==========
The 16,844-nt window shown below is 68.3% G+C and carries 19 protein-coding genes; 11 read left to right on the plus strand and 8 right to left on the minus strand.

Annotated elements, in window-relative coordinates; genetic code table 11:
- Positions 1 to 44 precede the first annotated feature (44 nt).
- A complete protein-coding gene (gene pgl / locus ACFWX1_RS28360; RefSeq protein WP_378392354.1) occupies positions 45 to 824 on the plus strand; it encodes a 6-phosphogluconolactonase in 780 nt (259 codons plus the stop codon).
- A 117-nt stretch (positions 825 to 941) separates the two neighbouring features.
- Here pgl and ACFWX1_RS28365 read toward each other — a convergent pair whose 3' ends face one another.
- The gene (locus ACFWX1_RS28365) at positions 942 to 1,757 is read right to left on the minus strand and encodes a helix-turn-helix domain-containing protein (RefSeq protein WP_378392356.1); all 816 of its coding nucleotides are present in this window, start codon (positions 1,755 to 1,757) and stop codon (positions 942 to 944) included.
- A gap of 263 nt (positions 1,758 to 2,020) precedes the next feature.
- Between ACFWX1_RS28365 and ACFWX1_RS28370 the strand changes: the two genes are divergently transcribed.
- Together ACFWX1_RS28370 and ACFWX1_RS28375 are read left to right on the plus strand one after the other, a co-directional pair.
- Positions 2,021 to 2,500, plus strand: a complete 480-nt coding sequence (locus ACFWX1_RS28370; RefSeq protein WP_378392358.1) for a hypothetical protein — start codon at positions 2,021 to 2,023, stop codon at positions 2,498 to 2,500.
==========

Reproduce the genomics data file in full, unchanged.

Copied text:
The 16,844-nt window shown below is 68.3% G+C and carries 19 protein-coding genes; 11 read left to right on the plus strand and 8 right to left on the minus strand.

Annotated elements, in window-relative coordinates; genetic code table 11:
- Positions 1 to 44 precede the first annotated feature (44 nt).
- A complete protein-coding gene (gene pgl / locus ACFWX1_RS28360; RefSeq protein WP_378392354.1) occupies positions 45 to 824 on the plus strand; it encodes a 6-phosphogluconolactonase in 780 nt (259 codons plus the stop codon).
- A 117-nt stretch (positions 825 to 941) separates the two neighbouring features.
- Here pgl and ACFWX1_RS28365 read toward each other — a convergent pair whose 3' ends face one another.
- The gene (locus ACFWX1_RS28365) at positions 942 to 1,757 is read right to left on the minus strand and encodes a helix-turn-helix domain-containing protein (RefSeq protein WP_378392356.1); all 816 of its coding nucleotides are present in this window, start codon (positions 1,755 to 1,757) and stop codon (positions 942 to 944) included.
- A gap of 263 nt (positions 1,758 to 2,020) precedes the next feature.
- Between ACFWX1_RS28365 and ACFWX1_RS28370 the strand changes: the two genes are divergently transcribed.
- Together ACFWX1_RS28370 and ACFWX1_RS28375 are read left to right on the plus strand one after the other, a co-directional pair.
- Positions 2,021 to 2,500, plus strand: a complete 480-nt coding sequence (locus ACFWX1_RS28370; RefSeq protein WP_378392358.1) for a hypothetical protein — start codon at positions 2,021 to 2,023, stop codon at positions 2,498 to 2,500.